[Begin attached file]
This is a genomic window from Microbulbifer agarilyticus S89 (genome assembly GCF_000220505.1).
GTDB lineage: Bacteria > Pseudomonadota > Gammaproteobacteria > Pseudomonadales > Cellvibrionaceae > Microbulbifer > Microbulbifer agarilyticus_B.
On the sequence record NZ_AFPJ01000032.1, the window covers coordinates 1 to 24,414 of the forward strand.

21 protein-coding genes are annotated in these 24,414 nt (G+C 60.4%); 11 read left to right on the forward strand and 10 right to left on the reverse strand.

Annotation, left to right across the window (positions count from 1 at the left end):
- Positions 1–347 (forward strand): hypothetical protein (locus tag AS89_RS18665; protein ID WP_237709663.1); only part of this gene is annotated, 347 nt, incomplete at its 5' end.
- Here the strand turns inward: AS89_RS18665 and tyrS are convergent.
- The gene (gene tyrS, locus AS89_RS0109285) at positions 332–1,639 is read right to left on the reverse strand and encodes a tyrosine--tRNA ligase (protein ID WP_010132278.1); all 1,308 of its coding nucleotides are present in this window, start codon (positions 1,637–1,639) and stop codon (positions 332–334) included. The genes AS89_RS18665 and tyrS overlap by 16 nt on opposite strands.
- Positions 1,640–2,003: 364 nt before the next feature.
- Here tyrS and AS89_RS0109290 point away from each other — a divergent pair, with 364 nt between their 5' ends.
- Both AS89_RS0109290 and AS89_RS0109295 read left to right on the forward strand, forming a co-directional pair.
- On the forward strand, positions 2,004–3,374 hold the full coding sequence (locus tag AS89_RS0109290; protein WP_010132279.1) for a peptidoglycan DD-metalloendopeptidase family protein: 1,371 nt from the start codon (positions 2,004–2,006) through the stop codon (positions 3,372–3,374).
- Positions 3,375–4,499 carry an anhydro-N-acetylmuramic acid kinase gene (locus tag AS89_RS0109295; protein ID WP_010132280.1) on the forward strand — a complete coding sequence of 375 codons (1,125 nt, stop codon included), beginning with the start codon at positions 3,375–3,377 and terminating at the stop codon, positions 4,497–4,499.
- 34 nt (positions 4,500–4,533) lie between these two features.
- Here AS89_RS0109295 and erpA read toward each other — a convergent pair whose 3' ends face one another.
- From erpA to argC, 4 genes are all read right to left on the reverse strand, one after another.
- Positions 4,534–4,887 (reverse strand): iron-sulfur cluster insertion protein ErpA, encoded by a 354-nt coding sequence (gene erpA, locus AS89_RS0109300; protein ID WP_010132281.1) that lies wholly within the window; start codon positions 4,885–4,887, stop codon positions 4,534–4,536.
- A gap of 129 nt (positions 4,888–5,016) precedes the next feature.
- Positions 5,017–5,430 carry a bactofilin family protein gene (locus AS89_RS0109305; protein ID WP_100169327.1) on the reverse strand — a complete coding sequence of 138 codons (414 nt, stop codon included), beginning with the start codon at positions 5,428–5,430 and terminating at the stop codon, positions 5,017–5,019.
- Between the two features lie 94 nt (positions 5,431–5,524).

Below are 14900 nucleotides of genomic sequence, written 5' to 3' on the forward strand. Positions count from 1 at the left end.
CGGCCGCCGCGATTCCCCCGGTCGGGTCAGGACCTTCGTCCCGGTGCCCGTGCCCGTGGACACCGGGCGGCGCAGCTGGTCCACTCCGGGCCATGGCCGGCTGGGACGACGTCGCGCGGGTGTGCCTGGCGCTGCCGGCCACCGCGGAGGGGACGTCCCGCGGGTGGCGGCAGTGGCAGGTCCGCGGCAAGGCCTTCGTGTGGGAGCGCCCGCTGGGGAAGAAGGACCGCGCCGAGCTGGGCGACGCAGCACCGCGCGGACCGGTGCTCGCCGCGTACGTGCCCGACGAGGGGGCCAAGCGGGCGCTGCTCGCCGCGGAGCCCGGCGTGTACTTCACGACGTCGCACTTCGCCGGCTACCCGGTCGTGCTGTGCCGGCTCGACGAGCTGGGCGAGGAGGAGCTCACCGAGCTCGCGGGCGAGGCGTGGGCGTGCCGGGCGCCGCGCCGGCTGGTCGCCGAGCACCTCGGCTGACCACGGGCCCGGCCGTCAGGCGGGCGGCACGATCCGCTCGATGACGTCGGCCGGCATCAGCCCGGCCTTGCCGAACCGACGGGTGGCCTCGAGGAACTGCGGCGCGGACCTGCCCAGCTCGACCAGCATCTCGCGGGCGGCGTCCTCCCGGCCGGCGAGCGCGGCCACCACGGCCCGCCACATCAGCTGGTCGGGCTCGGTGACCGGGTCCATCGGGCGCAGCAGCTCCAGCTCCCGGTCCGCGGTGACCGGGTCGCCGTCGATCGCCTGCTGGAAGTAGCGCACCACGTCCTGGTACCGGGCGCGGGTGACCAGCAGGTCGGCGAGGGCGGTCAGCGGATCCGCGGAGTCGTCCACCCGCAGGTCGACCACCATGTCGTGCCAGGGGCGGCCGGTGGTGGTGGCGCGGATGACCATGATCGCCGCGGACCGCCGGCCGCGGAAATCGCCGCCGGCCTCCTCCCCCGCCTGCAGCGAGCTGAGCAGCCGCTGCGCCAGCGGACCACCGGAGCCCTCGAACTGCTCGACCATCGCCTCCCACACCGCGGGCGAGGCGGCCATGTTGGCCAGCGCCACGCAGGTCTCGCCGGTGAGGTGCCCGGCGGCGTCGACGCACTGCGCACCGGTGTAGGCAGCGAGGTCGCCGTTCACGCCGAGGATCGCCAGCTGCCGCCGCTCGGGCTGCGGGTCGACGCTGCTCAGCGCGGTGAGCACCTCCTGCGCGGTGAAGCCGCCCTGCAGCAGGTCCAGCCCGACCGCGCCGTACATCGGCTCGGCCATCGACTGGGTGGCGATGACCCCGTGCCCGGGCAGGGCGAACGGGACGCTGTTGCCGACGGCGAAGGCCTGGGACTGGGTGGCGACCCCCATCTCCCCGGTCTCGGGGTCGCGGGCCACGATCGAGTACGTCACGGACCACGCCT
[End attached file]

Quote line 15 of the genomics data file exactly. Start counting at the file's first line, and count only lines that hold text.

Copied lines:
- Here AS89_RS0109295 and erpA read toward each other — a convergent pair whose 3' ends face one another.